This year our family racked up a record number of travel miles.
The Pilot went TDY to the states so many times in the last eight months that it became somewhat of a joke, with varying levels of levity and bitterness depending on my mood, to tell everyone that we moved all the way out here so that the Pilot could spend half his time in the states.
On a positive note, his trips kept me stocked in cookie butter, my favorite coffee, and dry vermouth.
I'm not going to write that the TDYs to the states are over. I never make statements like that. But I'm out of cookie butter, dry vermouth cannot be conveniently purchased, and the Pilot has kept me stocked in my favorite coffee by asking coworkers who visit Tucson a very special favor.
But we found a studio that looked unpromising, abandoned even, but I insisted. There was something there. I knew it. Then, we saw a group of Westerners and heard some Midwest accents. I practically pointed and yelled, "Look! I think they're from Kansas or something!"
We wandered around and looked appropriately lost until we were asked to join the group, about half a dozen members of a Methodist Church in Kansas visiting another minister and his wife near Seoul. The couple very generously offered to take their friends to the studio of a famous artist, Lim Hang Taek, designated master artist of pottery by the Korean government.
Even more generously, they asked us to join them, kids and all. We walked into a studio where we took off our shoes and were offered watermelon and tea. We watched a documentary about the artist while he decorated a plate.
It was fascinating. And we bought some tea cups and plates of our own. This is what happens when you wander, when you just follow your instinct and let things happen. I'm often a victim of over planning, but I don't ignore my instincts and this time they led me right where we needed to be.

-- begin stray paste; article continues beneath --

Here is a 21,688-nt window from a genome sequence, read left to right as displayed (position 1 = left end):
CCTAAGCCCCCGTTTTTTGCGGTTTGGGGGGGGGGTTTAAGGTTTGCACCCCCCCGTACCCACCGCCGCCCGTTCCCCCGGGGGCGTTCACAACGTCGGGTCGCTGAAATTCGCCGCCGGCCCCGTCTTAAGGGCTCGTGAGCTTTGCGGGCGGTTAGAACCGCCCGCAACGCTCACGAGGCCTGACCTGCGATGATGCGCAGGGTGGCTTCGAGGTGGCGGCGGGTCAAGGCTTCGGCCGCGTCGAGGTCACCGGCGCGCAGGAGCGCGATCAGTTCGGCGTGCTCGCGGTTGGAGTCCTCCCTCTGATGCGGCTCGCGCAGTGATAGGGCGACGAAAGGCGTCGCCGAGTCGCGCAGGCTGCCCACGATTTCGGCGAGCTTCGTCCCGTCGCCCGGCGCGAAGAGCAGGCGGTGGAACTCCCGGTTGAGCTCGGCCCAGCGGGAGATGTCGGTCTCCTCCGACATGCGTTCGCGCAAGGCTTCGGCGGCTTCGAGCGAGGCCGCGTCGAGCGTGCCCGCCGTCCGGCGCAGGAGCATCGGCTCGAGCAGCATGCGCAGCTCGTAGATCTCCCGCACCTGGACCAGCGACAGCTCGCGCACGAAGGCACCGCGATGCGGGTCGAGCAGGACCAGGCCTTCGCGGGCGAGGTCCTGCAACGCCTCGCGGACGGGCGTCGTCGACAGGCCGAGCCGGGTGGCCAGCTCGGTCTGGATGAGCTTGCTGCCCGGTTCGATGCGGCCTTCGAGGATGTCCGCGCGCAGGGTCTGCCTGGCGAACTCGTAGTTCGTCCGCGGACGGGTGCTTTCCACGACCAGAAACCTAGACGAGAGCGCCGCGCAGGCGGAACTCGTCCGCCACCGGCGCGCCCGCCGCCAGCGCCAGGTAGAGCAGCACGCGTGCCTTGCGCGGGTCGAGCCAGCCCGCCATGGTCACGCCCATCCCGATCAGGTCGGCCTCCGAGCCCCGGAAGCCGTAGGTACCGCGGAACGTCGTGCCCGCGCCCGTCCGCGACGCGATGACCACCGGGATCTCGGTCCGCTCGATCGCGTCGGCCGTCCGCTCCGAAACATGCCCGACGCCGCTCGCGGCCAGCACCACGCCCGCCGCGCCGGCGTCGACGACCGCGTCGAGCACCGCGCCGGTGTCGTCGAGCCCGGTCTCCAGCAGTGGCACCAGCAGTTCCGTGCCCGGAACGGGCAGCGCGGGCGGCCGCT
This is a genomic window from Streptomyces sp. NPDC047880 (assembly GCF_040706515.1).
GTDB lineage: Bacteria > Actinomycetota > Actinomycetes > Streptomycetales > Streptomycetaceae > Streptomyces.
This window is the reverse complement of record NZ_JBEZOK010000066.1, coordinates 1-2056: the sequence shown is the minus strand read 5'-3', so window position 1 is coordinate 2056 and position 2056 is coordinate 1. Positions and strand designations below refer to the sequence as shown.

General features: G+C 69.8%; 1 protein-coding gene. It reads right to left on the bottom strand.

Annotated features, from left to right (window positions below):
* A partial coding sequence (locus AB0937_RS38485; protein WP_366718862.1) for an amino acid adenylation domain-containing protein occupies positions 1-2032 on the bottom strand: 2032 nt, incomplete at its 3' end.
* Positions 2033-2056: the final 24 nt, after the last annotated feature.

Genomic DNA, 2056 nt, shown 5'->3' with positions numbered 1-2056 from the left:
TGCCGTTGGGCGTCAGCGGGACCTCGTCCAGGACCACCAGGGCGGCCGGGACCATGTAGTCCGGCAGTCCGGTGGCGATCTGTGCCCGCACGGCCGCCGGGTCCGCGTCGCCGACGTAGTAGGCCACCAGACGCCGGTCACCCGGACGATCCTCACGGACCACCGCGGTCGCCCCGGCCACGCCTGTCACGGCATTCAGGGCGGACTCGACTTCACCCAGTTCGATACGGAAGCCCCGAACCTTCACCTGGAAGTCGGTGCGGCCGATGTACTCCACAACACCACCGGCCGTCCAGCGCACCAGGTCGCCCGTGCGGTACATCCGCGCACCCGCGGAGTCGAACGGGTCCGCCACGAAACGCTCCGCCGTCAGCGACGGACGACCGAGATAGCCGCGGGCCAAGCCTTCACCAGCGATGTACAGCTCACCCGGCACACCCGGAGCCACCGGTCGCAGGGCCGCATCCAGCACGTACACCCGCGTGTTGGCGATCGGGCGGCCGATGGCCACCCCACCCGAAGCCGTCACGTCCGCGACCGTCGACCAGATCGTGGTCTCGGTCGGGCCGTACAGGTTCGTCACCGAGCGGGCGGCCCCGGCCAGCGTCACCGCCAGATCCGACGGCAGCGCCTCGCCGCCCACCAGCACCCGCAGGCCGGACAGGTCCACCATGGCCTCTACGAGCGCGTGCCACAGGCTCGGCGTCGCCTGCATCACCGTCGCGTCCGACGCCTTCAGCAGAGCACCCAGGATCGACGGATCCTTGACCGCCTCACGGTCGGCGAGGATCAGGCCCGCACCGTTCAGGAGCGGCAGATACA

I plan to write a couple of posts devoted entirely to food, but I have to report that the day trip ended with a satisfying palace meal that could accommodate our children. Don't be alarmed by the amount of dishes (though, I admit, I still am)--so much of it is kimchi and vegetables. We love Korean food.
While on the beach a hornet stung the hell out of Cora. I had her under a very large umbrella and while telling a very well meaning ajumma that I had smothered my baby in sunscreen (She burn! She burn!), I heard a friend yell, "Lee Anne, bee! Up Cora's leg!"
There was nothing I could do. She was screaming before I or anyone could reach her. A very resourceful airman handed me a cup of ice and instructed me to cool my hand down with a handful of ice and then cup her leg. She ran to get the flight doc who happened to be on the beach at that time, and we determined that she did not have the stinger embedded in her leg. We watched for a reaction (there was none), and I fed her three apple crushers. (Or, I plied her with sugar in the form of fruit mush until she stopped crying.)
In general, the brief vacation went very well, but travel from the train station to the hotel was a bit of a challenge as Busan is quite a bit larger and harder to get to the beach front resorts than one would think. On the way back to the bus station, Gus endured a violent, hour-long cab drive in rush hour traffic only to throw up in his hat about two minutes from the train station. Once his hat was filled, my lap sufficed. Awesome.